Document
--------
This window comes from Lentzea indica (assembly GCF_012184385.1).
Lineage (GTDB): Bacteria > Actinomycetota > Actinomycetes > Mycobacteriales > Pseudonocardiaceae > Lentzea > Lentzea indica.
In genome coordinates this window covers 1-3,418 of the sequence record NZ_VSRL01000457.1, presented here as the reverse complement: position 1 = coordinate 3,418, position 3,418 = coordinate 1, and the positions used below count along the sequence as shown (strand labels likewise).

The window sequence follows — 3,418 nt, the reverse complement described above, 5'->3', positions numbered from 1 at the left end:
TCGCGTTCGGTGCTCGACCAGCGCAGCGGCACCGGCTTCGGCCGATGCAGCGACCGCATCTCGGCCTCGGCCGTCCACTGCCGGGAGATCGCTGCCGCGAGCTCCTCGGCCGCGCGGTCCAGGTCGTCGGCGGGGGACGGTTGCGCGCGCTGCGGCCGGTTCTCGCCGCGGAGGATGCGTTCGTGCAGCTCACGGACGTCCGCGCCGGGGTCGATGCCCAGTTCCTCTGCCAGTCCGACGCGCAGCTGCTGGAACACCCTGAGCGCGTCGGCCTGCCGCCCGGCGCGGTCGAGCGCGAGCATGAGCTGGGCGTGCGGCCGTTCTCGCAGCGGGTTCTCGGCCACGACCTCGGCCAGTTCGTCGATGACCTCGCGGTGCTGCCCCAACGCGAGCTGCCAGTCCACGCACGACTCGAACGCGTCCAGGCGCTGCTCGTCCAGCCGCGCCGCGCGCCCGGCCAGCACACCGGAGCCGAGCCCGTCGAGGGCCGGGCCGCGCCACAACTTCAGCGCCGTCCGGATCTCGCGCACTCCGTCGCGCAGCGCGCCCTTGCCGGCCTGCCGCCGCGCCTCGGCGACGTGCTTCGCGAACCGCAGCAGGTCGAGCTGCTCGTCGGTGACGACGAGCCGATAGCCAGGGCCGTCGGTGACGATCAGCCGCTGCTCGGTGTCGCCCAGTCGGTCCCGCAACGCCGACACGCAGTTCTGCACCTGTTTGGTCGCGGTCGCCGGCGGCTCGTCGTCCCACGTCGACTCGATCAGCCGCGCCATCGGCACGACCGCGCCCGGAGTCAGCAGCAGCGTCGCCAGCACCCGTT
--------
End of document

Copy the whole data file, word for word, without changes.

This window comes from Lentzea indica (assembly GCF_012184385.1).
Lineage (GTDB): Bacteria > Actinomycetota > Actinomycetes > Mycobacteriales > Pseudonocardiaceae > Lentzea > Lentzea indica.
In genome coordinates this window covers 1-3,418 of the sequence record NZ_VSRL01000457.1, presented here as the reverse complement: position 1 = coordinate 3,418, position 3,418 = coordinate 1, and the positions used below count along the sequence as shown (strand labels likewise).

The window sequence follows — 3,418 nt, the reverse complement described above, 5'->3', positions numbered from 1 at the left end:
TCGCGTTCGGTGCTCGACCAGCGCAGCGGCACCGGCTTCGGCCGATGCAGCGACCGCATCTCGGCCTCGGCCGTCCACTGCCGGGAGATCGCTGCCGCGAGCTCCTCGGCCGCGCGGTCCAGGTCGTCGGCGGGGGACGGTTGCGCGCGCTGCGGCCGGTTCTCGCCGCGGAGGATGCGTTCGTGCAGCTCACGGACGTCCGCGCCGGGGTCGATGCCCAGTTCCTCTGCCAGTCCGACGCGCAGCTGCTGGAACACCCTGAGCGCGTCGGCCTGCCGCCCGGCGCGGTCGAGCGCGAGCATGAGCTGGGCGTGCGGCCGTTCTCGCAGCGGGTTCTCGGCCACGACCTCGGCCAGTTCGTCGATGACCTCGCGGTGCTGCCCCAACGCGAGCTGCCAGTCCACGCACGACTCGAACGCGTCCAGGCGCTGCTCGTCCAGCCGCGCCGCGCGCCCGGCCAGCACACCGGAGCCGAGCCCGTCGAGGGCCGGGCCGCGCCACAACTTCAGCGCCGTCCGGATCTCGCGCACTCCGTCGCGCAGCGCGCCCTTGCCGGCCTGCCGCCGCGCCTCGGCGACGTGCTTCGCGAACCGCAGCAGGTCGAGCTGCTCGTCGGTGACGACGAGCCGATAGCCAGGGCCGTCGGTGACGATCAGCCGCTGCTCGGTGTCGCCCAGTCGGTCCCGCAACGCCGACACGCAGTTCTGCACCTGTTTGGTCGCGGTCGCCGGCGGCTCGTCGTCCCACGTCGACTCGATCAGCCGCGCCATCGGCACGACCGCGCCCGGAGTCAGCAGCAGCGTCGCCAGCACCCGTT